Erectile dysfunction (ED) may be the elephant in the (bed)room, but many men actually suffer from it. It now affects at least 30 million men in the United States, and at least 10 percent of the male population could experience it in their lifetime.
For many of them, nothing seems more embarrassing than getting their member up and pleasuring their partners. In reality, not sustaining an erection for sex is just one of their worries. They could be at risk of heart disease.
What’s the Connection of ED with Heart Disease?
Many factors can cause ED. It can range from genetics to psychological, such as trauma or lack of self-esteem. But it may also be preceded by damage to the blood vessels, which may also happen to the heart.
Two of the primary blood vessels in the body are the arteries, which send blood away from the heart, and the veins, which deliver deoxygenated blood back to the hollow muscular organ. Both are found in the penis.
To maintain an erection, the penile region needs a significant amount of blood supply. To deliver it, however, the body gets into a cascade of changes:
- The person gets aroused, which activates the production of nitric oxide, a chemical that opens up the blood vessels and stimulates an enzyme known as guanylate cyclase, which signals an erection.
- The muscles in the penis relax, and the blood vessels in the area widen to allow more blood from the arteries to flow.
- The blood fills up the masses of erectile tissue called corpora cavernosa, which then presses against the veins to stop them from bringing the blood back to the heart. This then helps create and sustain an erection.
- The male reproductive organ then goes back to being flaccid once the veins open up again.
Before, many experts believed that ED happens when arterial plaque, which usually consists of cholesterol and calcium, builds up in the walls of the blood vessels (atherosclerosis). Eventually, the deposit will make these vessels narrow, constricting the blood supply to the penis and the heart.
However, others now think that the problem lies in the smooth muscles and the endothelium, or the blood vessels’ inner lining. When they become damaged, they can cause changes in the contraction and dilation of the vessels.
These may trigger the buildup or the worsening of atherosclerosis in many areas of the body, including the heart and the penis, due to permeability of the lining and the poor production of nitric oxide, which comes from the endothelial cells.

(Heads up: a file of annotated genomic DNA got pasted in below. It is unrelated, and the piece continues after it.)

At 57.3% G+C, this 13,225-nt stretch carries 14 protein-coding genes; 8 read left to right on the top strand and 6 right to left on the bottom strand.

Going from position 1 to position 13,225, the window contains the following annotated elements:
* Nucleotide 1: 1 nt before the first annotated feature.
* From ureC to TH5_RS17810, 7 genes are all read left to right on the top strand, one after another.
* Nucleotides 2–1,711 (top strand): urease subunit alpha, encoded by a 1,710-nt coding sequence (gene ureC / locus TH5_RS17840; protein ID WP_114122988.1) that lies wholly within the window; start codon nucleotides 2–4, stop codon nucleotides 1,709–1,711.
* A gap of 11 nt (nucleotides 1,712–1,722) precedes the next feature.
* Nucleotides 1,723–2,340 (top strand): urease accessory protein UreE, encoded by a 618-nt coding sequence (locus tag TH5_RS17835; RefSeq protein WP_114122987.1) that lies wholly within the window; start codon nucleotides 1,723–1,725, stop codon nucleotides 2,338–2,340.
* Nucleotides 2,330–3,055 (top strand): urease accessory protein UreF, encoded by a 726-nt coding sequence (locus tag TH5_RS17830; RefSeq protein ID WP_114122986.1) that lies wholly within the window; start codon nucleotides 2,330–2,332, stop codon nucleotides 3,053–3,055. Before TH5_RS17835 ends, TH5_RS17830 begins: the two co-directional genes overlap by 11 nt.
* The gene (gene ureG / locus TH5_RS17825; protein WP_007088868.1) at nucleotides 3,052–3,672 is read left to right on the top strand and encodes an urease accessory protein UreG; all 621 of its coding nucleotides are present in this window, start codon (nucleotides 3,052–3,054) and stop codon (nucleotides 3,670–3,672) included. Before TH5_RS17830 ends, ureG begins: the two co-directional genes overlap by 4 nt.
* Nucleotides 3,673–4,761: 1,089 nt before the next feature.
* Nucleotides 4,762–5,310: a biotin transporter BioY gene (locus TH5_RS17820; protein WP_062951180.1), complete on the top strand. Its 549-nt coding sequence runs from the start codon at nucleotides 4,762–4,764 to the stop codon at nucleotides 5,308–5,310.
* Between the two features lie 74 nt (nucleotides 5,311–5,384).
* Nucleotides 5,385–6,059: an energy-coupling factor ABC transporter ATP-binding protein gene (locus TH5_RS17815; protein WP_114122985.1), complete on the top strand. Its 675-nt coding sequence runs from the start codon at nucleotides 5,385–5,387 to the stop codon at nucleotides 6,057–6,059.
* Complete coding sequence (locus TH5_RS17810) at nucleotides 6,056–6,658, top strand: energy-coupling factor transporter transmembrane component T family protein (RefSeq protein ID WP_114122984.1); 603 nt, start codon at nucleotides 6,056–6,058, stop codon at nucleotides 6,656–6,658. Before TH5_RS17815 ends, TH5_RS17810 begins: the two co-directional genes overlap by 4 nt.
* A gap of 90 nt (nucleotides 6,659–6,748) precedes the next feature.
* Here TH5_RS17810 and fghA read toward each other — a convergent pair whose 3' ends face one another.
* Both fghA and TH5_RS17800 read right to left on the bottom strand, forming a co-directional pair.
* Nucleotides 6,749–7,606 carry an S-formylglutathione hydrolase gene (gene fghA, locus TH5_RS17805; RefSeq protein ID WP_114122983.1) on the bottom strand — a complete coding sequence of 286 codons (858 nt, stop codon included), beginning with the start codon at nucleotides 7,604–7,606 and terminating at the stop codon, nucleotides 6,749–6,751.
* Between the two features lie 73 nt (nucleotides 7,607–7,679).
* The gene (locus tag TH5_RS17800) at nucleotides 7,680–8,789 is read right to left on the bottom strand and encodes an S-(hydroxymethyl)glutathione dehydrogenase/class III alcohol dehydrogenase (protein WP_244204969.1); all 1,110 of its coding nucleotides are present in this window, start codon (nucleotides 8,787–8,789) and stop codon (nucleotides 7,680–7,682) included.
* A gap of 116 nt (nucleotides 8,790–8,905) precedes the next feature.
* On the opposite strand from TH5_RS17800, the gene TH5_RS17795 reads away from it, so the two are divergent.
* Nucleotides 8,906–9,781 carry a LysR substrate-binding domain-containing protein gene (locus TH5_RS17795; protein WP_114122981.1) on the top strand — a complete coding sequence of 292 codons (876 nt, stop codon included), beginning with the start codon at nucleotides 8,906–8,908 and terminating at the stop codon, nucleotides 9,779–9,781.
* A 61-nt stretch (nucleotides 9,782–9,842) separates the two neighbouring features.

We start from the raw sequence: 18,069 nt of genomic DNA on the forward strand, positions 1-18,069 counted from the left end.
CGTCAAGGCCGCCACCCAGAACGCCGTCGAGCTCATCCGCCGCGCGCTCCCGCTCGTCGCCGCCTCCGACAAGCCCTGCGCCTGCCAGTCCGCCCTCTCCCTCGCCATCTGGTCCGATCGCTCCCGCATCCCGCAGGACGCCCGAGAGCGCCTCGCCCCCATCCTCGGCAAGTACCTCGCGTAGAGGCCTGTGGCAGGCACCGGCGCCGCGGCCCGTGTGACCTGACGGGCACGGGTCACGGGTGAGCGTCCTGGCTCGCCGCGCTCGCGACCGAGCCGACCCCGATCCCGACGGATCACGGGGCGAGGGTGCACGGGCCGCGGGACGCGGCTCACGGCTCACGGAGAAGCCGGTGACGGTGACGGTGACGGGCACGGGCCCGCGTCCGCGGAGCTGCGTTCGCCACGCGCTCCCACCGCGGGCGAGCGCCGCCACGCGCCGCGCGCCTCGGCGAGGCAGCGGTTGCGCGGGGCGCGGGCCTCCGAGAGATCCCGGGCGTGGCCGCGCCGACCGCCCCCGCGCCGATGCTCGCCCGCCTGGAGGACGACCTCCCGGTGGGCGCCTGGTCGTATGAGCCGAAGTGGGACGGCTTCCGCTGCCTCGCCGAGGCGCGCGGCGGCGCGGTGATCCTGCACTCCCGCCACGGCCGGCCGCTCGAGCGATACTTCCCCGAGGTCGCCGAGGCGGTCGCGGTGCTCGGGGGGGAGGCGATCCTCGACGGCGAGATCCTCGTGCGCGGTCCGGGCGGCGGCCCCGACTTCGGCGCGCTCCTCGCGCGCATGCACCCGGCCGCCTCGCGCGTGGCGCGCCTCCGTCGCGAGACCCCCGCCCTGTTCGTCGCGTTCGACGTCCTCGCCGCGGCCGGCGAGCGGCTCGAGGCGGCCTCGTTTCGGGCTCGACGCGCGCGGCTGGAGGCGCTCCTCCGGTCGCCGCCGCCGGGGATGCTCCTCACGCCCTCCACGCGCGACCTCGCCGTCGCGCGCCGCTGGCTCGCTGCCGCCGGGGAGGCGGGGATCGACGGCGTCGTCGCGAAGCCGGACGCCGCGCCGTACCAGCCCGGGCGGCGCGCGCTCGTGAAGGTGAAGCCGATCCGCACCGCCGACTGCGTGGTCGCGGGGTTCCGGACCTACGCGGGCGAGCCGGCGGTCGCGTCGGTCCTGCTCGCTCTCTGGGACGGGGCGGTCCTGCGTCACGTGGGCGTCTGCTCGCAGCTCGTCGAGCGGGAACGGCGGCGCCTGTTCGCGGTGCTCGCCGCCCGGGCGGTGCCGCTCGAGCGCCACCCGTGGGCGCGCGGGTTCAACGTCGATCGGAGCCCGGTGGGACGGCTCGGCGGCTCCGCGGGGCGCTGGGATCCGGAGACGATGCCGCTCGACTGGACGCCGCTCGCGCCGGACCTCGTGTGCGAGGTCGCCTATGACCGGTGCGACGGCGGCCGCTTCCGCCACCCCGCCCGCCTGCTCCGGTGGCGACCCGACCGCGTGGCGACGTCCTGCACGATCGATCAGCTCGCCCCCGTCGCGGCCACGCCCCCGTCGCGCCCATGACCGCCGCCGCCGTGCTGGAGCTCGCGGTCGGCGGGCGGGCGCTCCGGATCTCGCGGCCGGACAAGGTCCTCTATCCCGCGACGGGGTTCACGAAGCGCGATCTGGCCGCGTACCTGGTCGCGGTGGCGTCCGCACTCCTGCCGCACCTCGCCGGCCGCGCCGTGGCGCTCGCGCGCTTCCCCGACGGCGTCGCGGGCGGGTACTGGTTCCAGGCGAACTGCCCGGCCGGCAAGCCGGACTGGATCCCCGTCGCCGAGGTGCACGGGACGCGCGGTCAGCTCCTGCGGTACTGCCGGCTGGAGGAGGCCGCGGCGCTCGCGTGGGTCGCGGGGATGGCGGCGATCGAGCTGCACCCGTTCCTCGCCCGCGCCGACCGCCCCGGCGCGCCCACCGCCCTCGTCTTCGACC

Sharing Risk Factors
Both ED and heart disease also have common risk factors. Two of these are obesity and diabetes.
In a 2008 study in Nature, overweight or obese males are 30 to 90 percent more likely to develop ED than those who are in their normal weight. Meanwhile, a 2011 research shared that carrying about 20 pounds more than the ideal weight could already increase the odds of cardiovascular disease by 12 percent.
When it comes to diabetes, the prevalence of ED among men with the disease ranges from 27 to 75 percent. On the other hand, the National Heart Association revealed that at least 65 percent of males with diabetes may likely die of stroke or heart issues.
Obesity is now considered a risk factor for diabetes, which occurs when the body can no longer control the levels of glucose and insulin production. The abnormal presence of sugar in the blood can cause gradual damage to the endothelial linings.
Both are also related to low-grade chronic inflammation, which leads to the buildup of low-density lipoprotein (LDL) in the blood. Known as bad cholesterol, it is a common component in arterial deposits. Inflammation can also gradually damage cells and disrupt their functions.
Fortunately, ED and heart disease are manageable and treatable. Those with ED can undergo procedures like shockwave therapy treatment, which is a painless non-invasive procedure that involves delivering soundwaves to the affected organ to induce healing and regeneration of the cells and tissues. This process works for both ED and cardiovascular disease.
Meanwhile, in 2019, the University of Manchester performed a sheep study and discovered that a drug commonly used in treating ED, Viagra (tadalafil), may help reverse or slow down the progression of heart failure.
A Swedish study, on the other hand, cited how the same drug could decrease the risk of another heart attack and increase longevity among men diagnosed with heart problems.
Not all men with ED have heart disease and vice versa, but having symptoms of either may need more investigation. The problem may be more than an unsustainable erection.